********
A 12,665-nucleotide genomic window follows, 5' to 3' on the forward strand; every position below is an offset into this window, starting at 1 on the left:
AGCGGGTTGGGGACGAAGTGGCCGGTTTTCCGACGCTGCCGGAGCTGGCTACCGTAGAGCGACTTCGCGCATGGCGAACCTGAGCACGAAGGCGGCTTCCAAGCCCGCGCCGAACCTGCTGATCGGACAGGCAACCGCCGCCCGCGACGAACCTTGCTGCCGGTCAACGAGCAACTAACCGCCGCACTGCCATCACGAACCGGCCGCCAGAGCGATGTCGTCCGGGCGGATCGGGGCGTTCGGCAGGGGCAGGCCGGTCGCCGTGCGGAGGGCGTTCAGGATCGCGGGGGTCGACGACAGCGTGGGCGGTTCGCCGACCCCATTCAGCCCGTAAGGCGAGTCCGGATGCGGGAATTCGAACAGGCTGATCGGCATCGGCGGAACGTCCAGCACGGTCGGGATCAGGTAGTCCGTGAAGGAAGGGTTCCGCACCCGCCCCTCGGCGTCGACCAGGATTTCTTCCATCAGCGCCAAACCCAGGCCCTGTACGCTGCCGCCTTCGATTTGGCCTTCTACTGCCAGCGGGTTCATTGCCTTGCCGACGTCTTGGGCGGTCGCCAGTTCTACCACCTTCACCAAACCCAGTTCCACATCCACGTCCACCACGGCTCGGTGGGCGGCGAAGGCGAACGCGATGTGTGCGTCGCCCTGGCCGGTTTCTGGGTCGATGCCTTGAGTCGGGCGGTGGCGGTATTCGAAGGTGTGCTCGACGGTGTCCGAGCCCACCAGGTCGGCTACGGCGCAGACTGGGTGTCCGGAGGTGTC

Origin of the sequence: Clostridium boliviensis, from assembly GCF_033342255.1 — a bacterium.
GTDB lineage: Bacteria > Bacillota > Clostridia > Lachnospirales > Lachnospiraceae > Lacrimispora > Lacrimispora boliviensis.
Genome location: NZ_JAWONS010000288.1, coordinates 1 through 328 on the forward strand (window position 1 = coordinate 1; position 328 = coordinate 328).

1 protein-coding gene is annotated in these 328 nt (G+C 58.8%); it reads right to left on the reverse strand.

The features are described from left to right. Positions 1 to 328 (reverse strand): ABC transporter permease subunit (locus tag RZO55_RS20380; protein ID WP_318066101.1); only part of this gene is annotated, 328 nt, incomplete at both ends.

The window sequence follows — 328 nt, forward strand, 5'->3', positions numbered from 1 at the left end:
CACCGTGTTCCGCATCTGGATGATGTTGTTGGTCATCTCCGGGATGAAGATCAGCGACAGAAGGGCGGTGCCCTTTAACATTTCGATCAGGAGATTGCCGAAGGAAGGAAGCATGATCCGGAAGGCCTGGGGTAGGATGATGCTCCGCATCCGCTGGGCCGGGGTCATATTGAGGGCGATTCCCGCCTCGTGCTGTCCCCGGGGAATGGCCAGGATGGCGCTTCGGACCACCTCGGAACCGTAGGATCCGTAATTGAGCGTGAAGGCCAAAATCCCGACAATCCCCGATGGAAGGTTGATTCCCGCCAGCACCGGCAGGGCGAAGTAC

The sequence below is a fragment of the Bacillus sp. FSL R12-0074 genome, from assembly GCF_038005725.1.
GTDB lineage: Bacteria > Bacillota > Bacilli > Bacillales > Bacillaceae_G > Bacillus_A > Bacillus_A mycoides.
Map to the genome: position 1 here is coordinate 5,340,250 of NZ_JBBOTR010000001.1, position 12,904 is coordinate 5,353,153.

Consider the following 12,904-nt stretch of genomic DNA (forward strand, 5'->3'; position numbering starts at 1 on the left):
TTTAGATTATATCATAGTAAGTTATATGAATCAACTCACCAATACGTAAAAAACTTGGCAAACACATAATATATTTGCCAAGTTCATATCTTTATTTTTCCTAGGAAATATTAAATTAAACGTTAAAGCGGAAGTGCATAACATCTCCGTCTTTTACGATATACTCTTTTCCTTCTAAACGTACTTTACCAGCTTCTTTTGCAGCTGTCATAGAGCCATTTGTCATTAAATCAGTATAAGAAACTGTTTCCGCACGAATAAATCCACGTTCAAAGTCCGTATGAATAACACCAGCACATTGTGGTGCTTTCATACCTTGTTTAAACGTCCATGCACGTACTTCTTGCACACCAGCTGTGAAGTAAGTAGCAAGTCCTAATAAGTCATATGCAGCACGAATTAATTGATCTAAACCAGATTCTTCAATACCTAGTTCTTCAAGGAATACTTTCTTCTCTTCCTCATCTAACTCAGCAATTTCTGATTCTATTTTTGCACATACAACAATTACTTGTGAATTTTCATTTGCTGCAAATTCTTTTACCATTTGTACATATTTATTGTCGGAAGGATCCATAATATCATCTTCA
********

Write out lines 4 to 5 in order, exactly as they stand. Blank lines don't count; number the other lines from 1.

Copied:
GTDB lineage: Bacteria > Bacillota > Clostridia > Lachnospirales > Lachnospiraceae > Lacrimispora > Lacrimispora boliviensis.
Genome location: NZ_JAWONS010000288.1, coordinates 1 through 328 on the forward strand (window position 1 = coordinate 1; position 328 = coordinate 328).